Accessible Fitness, more choices for more people

Fitness has always been a concern with regard to both mental and physical health regardless of age, gender, or any other variables that make each one of us unique. And for those in the blind community, fitness is every bit as much—if not more—important.

Exercise for the visually impaired is something that should be incorporated into a weekly, if not daily, routine for a variety of reasons that are both similar and different from people within the sighted community. For those with total loss of sight as well as for those who are low sighted, a lack of regular exercise can bring on a host of other issues, including weight gain, sluggishness, and perhaps worst of all for many, insomnia or a circadian rhythm that has been thrown completely off track.

A quality workout done at the right time of day and at the right pace to meet your unique physical and mental needs is just what the doctor may have forgotten to order. For many blind people, fitness has been a challenge: without someone to guide you and without the ability to drive yourself to the gym, it becomes obvious why so many visually impaired individuals give up—but with the BlindAlive line of Fitness Workouts for blind people, you’ll never have to depend on anyone else again.

Yoga and Strength Training with wieghts for blind people along with a variety of other cardiovascular exercises help our bodies stay toned, help us gain muscle mass and lose weight, but most of all, can help lead a blind person away from a sense of helplessness.

Are you ready to sweat? Come get healthy and leave all your notions of not being able to get fit due to your visual impairment behind with BlindAlive!

The Power of Choice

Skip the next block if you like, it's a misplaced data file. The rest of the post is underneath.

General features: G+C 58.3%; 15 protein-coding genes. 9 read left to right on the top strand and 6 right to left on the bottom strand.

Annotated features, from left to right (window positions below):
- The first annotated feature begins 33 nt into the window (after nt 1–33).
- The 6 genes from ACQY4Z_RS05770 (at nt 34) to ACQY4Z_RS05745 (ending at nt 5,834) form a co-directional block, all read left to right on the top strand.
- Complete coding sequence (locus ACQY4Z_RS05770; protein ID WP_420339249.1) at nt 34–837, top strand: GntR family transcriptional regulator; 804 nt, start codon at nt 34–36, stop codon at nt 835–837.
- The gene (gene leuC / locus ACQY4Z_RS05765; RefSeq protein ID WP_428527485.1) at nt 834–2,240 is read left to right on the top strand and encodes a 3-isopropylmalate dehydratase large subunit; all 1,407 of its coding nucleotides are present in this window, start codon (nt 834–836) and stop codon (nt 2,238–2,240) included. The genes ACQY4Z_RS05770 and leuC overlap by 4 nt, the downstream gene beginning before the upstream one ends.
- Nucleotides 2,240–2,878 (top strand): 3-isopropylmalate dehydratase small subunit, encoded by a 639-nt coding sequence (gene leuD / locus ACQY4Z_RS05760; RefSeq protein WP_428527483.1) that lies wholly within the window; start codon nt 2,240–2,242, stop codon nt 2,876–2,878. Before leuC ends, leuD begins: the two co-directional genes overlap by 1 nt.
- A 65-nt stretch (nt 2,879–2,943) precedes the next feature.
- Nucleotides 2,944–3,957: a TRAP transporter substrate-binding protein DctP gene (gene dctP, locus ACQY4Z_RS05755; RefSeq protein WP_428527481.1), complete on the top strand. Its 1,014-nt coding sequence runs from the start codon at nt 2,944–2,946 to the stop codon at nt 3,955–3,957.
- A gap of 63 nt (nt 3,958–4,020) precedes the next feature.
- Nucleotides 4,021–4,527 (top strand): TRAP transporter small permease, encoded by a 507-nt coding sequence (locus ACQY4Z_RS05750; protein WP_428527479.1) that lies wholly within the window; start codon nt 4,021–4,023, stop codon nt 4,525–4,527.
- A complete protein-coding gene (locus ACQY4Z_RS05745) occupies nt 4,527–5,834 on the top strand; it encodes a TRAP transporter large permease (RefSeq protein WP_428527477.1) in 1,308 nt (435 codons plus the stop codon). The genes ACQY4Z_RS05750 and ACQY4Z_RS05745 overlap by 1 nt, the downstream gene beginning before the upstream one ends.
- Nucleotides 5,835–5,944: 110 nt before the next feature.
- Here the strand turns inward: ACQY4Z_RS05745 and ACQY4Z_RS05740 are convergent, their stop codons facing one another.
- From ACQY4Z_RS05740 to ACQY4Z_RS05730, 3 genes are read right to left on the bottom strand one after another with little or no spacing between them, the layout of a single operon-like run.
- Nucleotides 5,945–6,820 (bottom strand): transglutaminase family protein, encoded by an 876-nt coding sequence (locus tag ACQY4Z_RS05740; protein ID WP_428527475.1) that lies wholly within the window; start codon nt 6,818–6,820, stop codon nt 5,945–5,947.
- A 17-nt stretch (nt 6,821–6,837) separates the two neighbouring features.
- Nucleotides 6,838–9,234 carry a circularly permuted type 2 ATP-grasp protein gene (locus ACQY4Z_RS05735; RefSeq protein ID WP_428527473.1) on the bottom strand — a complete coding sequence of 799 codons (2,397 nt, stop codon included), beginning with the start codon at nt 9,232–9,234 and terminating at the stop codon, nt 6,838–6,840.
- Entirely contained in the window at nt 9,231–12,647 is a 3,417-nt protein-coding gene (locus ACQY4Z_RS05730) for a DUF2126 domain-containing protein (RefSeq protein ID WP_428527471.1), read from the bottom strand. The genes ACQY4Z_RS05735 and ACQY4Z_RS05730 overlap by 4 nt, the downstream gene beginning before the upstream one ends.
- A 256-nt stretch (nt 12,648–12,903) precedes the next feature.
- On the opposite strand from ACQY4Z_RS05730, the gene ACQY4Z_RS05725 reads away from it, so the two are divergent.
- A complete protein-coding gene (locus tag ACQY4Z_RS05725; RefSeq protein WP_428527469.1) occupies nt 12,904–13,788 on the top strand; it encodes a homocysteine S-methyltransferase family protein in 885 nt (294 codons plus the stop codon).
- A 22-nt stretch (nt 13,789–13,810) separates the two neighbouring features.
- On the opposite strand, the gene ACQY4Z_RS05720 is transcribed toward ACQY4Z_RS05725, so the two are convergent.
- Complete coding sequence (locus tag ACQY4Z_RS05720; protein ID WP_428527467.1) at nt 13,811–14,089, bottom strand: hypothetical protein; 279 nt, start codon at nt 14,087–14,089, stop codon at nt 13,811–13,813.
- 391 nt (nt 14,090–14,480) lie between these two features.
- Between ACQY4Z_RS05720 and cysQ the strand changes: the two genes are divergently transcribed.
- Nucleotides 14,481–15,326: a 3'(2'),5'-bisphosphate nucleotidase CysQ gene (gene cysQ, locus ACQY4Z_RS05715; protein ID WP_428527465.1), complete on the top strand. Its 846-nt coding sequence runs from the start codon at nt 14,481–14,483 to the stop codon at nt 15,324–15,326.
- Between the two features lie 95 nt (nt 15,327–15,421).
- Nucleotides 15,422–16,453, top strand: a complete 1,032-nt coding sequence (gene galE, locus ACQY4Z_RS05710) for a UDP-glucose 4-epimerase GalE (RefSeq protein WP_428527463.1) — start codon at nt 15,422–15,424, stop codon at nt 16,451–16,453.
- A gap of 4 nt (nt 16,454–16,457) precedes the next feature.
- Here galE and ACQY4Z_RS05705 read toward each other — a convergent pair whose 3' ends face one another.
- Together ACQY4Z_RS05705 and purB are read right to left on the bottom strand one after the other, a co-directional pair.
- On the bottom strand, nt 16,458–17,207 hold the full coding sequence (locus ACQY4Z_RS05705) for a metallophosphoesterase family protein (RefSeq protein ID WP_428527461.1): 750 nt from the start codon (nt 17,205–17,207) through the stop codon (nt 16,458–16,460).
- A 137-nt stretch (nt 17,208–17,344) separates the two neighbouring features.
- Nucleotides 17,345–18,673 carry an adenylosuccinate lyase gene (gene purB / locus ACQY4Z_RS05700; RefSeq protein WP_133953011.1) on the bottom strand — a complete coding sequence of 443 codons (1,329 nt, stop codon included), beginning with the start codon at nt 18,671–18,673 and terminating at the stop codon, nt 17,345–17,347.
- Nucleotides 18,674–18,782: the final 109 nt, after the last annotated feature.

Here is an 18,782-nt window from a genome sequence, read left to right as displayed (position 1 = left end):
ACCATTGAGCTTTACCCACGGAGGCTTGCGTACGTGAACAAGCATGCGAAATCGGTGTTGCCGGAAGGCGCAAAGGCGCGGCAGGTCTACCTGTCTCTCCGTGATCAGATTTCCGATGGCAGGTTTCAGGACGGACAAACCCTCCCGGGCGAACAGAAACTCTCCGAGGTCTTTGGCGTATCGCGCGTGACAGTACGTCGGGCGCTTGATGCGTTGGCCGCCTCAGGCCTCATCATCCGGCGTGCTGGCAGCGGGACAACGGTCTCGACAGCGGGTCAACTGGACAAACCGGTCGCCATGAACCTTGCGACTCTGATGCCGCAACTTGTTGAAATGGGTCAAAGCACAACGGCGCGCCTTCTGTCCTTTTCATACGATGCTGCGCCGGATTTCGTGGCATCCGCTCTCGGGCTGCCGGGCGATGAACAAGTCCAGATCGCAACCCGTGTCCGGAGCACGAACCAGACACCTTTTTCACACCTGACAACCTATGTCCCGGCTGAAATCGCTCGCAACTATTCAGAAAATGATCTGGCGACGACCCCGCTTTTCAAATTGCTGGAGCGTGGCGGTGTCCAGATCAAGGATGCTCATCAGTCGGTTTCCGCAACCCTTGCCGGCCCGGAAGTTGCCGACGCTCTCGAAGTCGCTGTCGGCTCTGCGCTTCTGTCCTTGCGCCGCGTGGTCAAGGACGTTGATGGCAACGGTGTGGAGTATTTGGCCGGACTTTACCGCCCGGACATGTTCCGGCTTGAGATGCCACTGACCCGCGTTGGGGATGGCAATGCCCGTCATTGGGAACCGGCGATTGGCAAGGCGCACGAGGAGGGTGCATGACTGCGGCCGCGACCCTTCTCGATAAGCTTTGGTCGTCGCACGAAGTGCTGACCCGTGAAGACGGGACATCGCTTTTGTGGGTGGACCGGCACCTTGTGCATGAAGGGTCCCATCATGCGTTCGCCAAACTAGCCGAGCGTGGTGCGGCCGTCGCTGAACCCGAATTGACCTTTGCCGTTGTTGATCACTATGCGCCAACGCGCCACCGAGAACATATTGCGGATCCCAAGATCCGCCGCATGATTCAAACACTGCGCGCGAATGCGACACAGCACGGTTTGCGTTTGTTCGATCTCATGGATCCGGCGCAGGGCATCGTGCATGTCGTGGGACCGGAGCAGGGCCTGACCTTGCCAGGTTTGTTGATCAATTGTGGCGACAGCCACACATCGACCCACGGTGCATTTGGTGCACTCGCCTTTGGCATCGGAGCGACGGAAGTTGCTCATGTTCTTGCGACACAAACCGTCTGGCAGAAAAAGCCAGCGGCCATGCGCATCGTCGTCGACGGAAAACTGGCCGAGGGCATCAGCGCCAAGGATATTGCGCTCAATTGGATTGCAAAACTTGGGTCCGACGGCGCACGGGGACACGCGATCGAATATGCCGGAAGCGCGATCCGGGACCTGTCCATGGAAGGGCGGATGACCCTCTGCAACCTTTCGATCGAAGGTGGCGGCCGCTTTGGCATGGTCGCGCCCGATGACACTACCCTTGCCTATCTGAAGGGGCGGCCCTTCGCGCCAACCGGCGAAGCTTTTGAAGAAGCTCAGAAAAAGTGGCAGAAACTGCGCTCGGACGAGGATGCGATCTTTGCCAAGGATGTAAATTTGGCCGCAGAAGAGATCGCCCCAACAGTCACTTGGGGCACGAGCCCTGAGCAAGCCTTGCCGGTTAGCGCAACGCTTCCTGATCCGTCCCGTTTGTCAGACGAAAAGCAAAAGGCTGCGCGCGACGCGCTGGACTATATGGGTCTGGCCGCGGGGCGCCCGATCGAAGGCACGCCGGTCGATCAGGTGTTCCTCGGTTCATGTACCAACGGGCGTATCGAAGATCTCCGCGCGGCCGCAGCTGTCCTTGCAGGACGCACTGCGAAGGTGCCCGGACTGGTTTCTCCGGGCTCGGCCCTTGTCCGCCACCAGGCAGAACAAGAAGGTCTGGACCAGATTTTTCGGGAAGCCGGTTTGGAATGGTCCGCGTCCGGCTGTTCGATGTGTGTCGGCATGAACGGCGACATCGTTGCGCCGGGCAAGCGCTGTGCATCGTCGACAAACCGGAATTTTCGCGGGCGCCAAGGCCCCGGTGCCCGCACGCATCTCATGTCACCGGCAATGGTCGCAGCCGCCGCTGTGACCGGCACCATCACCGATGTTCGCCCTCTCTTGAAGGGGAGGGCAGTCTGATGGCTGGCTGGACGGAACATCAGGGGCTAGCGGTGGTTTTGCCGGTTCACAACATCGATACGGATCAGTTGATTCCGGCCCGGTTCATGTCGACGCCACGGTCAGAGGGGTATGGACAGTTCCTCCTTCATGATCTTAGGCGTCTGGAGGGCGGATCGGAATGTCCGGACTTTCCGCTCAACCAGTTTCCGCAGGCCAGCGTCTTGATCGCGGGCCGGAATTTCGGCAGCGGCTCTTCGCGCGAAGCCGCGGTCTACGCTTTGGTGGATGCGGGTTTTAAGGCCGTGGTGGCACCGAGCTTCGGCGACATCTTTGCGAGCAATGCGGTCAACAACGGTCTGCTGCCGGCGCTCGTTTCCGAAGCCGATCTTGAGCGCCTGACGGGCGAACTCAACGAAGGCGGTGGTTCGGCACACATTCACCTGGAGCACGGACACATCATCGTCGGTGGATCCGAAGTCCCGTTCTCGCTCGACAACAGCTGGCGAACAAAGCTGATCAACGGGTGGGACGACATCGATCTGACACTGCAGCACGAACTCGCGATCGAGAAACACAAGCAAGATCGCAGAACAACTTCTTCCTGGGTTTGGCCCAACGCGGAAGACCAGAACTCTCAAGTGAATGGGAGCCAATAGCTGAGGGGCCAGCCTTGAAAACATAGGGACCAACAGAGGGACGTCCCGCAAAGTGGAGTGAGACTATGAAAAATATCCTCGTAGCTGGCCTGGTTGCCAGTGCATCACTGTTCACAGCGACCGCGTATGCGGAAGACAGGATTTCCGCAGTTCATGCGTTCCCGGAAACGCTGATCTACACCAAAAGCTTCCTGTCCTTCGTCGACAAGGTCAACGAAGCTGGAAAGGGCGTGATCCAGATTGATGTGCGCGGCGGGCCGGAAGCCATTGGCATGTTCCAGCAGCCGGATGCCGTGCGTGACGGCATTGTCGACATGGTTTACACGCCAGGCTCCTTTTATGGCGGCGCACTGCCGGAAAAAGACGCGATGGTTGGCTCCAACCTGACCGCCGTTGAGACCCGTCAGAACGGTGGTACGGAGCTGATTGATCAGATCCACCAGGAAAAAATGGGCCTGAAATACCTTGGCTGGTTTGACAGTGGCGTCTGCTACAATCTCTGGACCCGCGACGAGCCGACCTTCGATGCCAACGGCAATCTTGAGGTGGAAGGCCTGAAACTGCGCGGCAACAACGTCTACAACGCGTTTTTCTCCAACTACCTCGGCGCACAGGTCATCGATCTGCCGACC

I woke up this morning to find that I had no internet service. I immediately felt frustrated, then slowly went through the steps I have learned to check out what the problem might be. I do not consider myself computer smart. I see myself more like computer tolerant. I use the internet, benefit from it, and enjoy aspects of social media, but I have no idea how it works. And please don’t try to inform me of the inner workings. I don’t want to know. I just want to use it as I see fit. But it can really pull at my frustration strings at times! 

Last night I went to a Tallahassee Council of the Blind monthly meeting to talk about my plans for producing a documentary focused on Disabled Liberation. I mentioned how blind folks have to deal with frustrations every day and how the simple task of crossing the street for us can be seen as an act of courage. Everybody understood. No extra words needed. The discussion that ensued was lively and stimulating, and at the end of the meeting the group generously contributed to my project. It felt great, and in some ways it was quite humbling.

Each and every day we get to choose how we want to be in the world. It really is a choice, although most people don’t take the time to realize that we each have the power of choice. We can focus our attention on all the little things that frustrate us, or we can notice how gutsy and courageous we are as we do our best to handle the bigger challenges in our lives. Which one are you going to choose today?

Many thanks to Marty for sharing this week’s blog post. If you would like to learn more about the Why Can’t We Serve Project mentioned in this blog, visit


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